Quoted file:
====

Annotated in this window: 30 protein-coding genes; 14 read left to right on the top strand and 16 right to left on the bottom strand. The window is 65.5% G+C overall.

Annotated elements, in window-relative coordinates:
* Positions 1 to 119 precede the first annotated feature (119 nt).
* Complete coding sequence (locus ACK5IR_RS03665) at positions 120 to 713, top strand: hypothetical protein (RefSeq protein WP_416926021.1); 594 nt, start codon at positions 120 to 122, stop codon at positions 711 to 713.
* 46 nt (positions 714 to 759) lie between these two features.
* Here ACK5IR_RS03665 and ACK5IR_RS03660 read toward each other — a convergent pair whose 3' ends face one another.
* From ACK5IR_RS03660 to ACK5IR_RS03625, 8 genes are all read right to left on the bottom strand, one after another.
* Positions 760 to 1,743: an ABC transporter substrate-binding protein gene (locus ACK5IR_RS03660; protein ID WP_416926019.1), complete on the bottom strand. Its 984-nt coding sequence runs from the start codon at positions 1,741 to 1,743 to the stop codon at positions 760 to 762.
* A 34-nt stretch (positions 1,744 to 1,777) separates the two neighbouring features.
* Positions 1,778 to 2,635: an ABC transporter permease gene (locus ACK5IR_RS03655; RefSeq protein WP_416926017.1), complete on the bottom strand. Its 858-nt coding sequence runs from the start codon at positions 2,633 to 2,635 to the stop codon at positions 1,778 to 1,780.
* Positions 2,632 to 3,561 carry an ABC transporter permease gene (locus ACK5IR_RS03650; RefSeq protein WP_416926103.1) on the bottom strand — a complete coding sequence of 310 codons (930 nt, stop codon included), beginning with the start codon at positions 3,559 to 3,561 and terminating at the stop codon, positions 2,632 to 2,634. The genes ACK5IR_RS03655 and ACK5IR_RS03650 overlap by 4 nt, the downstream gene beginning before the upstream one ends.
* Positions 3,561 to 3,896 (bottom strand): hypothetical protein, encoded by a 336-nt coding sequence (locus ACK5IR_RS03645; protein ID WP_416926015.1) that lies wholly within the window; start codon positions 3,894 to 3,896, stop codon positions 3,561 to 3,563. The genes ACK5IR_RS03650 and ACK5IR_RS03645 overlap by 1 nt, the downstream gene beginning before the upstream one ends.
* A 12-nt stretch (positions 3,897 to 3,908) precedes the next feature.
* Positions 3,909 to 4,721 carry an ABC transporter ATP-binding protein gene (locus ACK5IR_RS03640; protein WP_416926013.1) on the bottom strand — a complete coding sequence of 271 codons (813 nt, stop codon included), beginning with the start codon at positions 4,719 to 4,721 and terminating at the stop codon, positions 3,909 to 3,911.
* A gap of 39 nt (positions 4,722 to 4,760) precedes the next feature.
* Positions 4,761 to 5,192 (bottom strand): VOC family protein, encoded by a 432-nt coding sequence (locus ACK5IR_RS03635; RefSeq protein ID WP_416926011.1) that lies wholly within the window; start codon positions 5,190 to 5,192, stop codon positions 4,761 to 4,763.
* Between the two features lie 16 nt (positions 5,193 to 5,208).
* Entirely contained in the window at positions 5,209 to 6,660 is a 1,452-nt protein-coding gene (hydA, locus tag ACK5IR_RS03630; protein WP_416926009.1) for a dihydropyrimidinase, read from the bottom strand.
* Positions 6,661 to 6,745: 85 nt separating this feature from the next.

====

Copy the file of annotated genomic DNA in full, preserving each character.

Annotated in this window: 30 protein-coding genes; 14 read left to right on the top strand and 16 right to left on the bottom strand. The window is 65.5% G+C overall.

Annotated elements, in window-relative coordinates:
* Positions 1 to 119 precede the first annotated feature (119 nt).
* Complete coding sequence (locus ACK5IR_RS03665) at positions 120 to 713, top strand: hypothetical protein (RefSeq protein WP_416926021.1); 594 nt, start codon at positions 120 to 122, stop codon at positions 711 to 713.
* 46 nt (positions 714 to 759) lie between these two features.
* Here ACK5IR_RS03665 and ACK5IR_RS03660 read toward each other — a convergent pair whose 3' ends face one another.
* From ACK5IR_RS03660 to ACK5IR_RS03625, 8 genes are all read right to left on the bottom strand, one after another.
* Positions 760 to 1,743: an ABC transporter substrate-binding protein gene (locus ACK5IR_RS03660; protein ID WP_416926019.1), complete on the bottom strand. Its 984-nt coding sequence runs from the start codon at positions 1,741 to 1,743 to the stop codon at positions 760 to 762.
* A 34-nt stretch (positions 1,744 to 1,777) separates the two neighbouring features.
* Positions 1,778 to 2,635: an ABC transporter permease gene (locus ACK5IR_RS03655; RefSeq protein WP_416926017.1), complete on the bottom strand. Its 858-nt coding sequence runs from the start codon at positions 2,633 to 2,635 to the stop codon at positions 1,778 to 1,780.
* Positions 2,632 to 3,561 carry an ABC transporter permease gene (locus ACK5IR_RS03650; RefSeq protein WP_416926103.1) on the bottom strand — a complete coding sequence of 310 codons (930 nt, stop codon included), beginning with the start codon at positions 3,559 to 3,561 and terminating at the stop codon, positions 2,632 to 2,634. The genes ACK5IR_RS03655 and ACK5IR_RS03650 overlap by 4 nt, the downstream gene beginning before the upstream one ends.
* Positions 3,561 to 3,896 (bottom strand): hypothetical protein, encoded by a 336-nt coding sequence (locus ACK5IR_RS03645; protein ID WP_416926015.1) that lies wholly within the window; start codon positions 3,894 to 3,896, stop codon positions 3,561 to 3,563. The genes ACK5IR_RS03650 and ACK5IR_RS03645 overlap by 1 nt, the downstream gene beginning before the upstream one ends.
* A 12-nt stretch (positions 3,897 to 3,908) precedes the next feature.
* Positions 3,909 to 4,721 carry an ABC transporter ATP-binding protein gene (locus ACK5IR_RS03640; protein WP_416926013.1) on the bottom strand — a complete coding sequence of 271 codons (813 nt, stop codon included), beginning with the start codon at positions 4,719 to 4,721 and terminating at the stop codon, positions 3,909 to 3,911.
* A gap of 39 nt (positions 4,722 to 4,760) precedes the next feature.
* Positions 4,761 to 5,192 (bottom strand): VOC family protein, encoded by a 432-nt coding sequence (locus ACK5IR_RS03635; RefSeq protein ID WP_416926011.1) that lies wholly within the window; start codon positions 5,190 to 5,192, stop codon positions 4,761 to 4,763.
* Between the two features lie 16 nt (positions 5,193 to 5,208).
* Entirely contained in the window at positions 5,209 to 6,660 is a 1,452-nt protein-coding gene (hydA, locus tag ACK5IR_RS03630; protein WP_416926009.1) for a dihydropyrimidinase, read from the bottom strand.
* Positions 6,661 to 6,745: 85 nt separating this feature from the next.